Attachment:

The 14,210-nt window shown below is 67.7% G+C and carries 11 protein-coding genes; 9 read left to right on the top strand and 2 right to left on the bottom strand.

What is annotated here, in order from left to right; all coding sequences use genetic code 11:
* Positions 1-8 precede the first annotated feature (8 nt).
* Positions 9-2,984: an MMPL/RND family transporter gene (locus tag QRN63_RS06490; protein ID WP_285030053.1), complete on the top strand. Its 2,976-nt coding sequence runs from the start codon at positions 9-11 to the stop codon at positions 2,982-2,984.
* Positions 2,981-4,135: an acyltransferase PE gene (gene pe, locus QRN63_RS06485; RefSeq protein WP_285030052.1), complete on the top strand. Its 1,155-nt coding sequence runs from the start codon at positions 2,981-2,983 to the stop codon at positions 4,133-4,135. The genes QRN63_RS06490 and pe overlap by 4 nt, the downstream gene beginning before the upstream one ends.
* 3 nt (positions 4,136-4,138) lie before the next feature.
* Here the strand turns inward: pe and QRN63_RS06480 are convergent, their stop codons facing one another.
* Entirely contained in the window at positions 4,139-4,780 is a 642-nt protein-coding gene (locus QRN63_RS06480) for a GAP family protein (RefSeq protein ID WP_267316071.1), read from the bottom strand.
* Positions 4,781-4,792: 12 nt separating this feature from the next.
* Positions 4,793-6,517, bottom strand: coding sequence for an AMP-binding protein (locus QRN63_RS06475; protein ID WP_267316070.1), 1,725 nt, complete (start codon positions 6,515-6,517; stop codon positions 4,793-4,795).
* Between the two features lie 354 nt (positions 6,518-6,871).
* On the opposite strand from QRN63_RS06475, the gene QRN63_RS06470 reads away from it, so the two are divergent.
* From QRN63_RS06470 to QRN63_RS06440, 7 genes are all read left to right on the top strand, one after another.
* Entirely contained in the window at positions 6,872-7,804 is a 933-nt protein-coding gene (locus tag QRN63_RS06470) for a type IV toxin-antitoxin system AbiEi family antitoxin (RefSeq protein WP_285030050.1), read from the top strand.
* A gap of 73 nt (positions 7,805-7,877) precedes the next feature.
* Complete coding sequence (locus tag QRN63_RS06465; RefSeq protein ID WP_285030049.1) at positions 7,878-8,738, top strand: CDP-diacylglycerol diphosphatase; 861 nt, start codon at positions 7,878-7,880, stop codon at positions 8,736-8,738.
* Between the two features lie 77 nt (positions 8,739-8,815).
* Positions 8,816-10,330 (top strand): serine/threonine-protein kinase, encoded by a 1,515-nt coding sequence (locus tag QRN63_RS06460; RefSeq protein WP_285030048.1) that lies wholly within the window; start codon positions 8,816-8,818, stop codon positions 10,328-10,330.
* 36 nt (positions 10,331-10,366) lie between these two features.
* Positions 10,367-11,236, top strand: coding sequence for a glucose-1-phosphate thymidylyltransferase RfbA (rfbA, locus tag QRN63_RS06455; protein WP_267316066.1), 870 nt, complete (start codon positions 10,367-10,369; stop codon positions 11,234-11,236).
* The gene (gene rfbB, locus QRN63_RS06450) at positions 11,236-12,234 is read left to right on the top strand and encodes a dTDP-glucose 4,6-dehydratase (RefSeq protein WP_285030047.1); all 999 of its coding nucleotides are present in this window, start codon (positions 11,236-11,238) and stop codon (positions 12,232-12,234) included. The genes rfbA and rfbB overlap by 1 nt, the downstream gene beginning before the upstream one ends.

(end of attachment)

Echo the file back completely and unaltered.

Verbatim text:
The 14,210-nt window shown below is 67.7% G+C and carries 11 protein-coding genes; 9 read left to right on the top strand and 2 right to left on the bottom strand.

What is annotated here, in order from left to right; all coding sequences use genetic code 11:
* Positions 1-8 precede the first annotated feature (8 nt).
* Positions 9-2,984: an MMPL/RND family transporter gene (locus tag QRN63_RS06490; protein ID WP_285030053.1), complete on the top strand. Its 2,976-nt coding sequence runs from the start codon at positions 9-11 to the stop codon at positions 2,982-2,984.
* Positions 2,981-4,135: an acyltransferase PE gene (gene pe, locus QRN63_RS06485; RefSeq protein WP_285030052.1), complete on the top strand. Its 1,155-nt coding sequence runs from the start codon at positions 2,981-2,983 to the stop codon at positions 4,133-4,135. The genes QRN63_RS06490 and pe overlap by 4 nt, the downstream gene beginning before the upstream one ends.
* 3 nt (positions 4,136-4,138) lie before the next feature.
* Here the strand turns inward: pe and QRN63_RS06480 are convergent, their stop codons facing one another.
* Entirely contained in the window at positions 4,139-4,780 is a 642-nt protein-coding gene (locus QRN63_RS06480) for a GAP family protein (RefSeq protein ID WP_267316071.1), read from the bottom strand.
* Positions 4,781-4,792: 12 nt separating this feature from the next.
* Positions 4,793-6,517, bottom strand: coding sequence for an AMP-binding protein (locus QRN63_RS06475; protein ID WP_267316070.1), 1,725 nt, complete (start codon positions 6,515-6,517; stop codon positions 4,793-4,795).
* Between the two features lie 354 nt (positions 6,518-6,871).
* On the opposite strand from QRN63_RS06475, the gene QRN63_RS06470 reads away from it, so the two are divergent.
* From QRN63_RS06470 to QRN63_RS06440, 7 genes are all read left to right on the top strand, one after another.
* Entirely contained in the window at positions 6,872-7,804 is a 933-nt protein-coding gene (locus tag QRN63_RS06470) for a type IV toxin-antitoxin system AbiEi family antitoxin (RefSeq protein WP_285030050.1), read from the top strand.
* A gap of 73 nt (positions 7,805-7,877) precedes the next feature.
* Complete coding sequence (locus tag QRN63_RS06465; RefSeq protein ID WP_285030049.1) at positions 7,878-8,738, top strand: CDP-diacylglycerol diphosphatase; 861 nt, start codon at positions 7,878-7,880, stop codon at positions 8,736-8,738.
* Between the two features lie 77 nt (positions 8,739-8,815).
* Positions 8,816-10,330 (top strand): serine/threonine-protein kinase, encoded by a 1,515-nt coding sequence (locus tag QRN63_RS06460; RefSeq protein WP_285030048.1) that lies wholly within the window; start codon positions 8,816-8,818, stop codon positions 10,328-10,330.
* 36 nt (positions 10,331-10,366) lie between these two features.
* Positions 10,367-11,236, top strand: coding sequence for a glucose-1-phosphate thymidylyltransferase RfbA (rfbA, locus tag QRN63_RS06455; protein WP_267316066.1), 870 nt, complete (start codon positions 10,367-10,369; stop codon positions 11,234-11,236).
* The gene (gene rfbB, locus QRN63_RS06450) at positions 11,236-12,234 is read left to right on the top strand and encodes a dTDP-glucose 4,6-dehydratase (RefSeq protein WP_285030047.1); all 999 of its coding nucleotides are present in this window, start codon (positions 11,236-11,238) and stop codon (positions 12,232-12,234) included. The genes rfbA and rfbB overlap by 1 nt, the downstream gene beginning before the upstream one ends.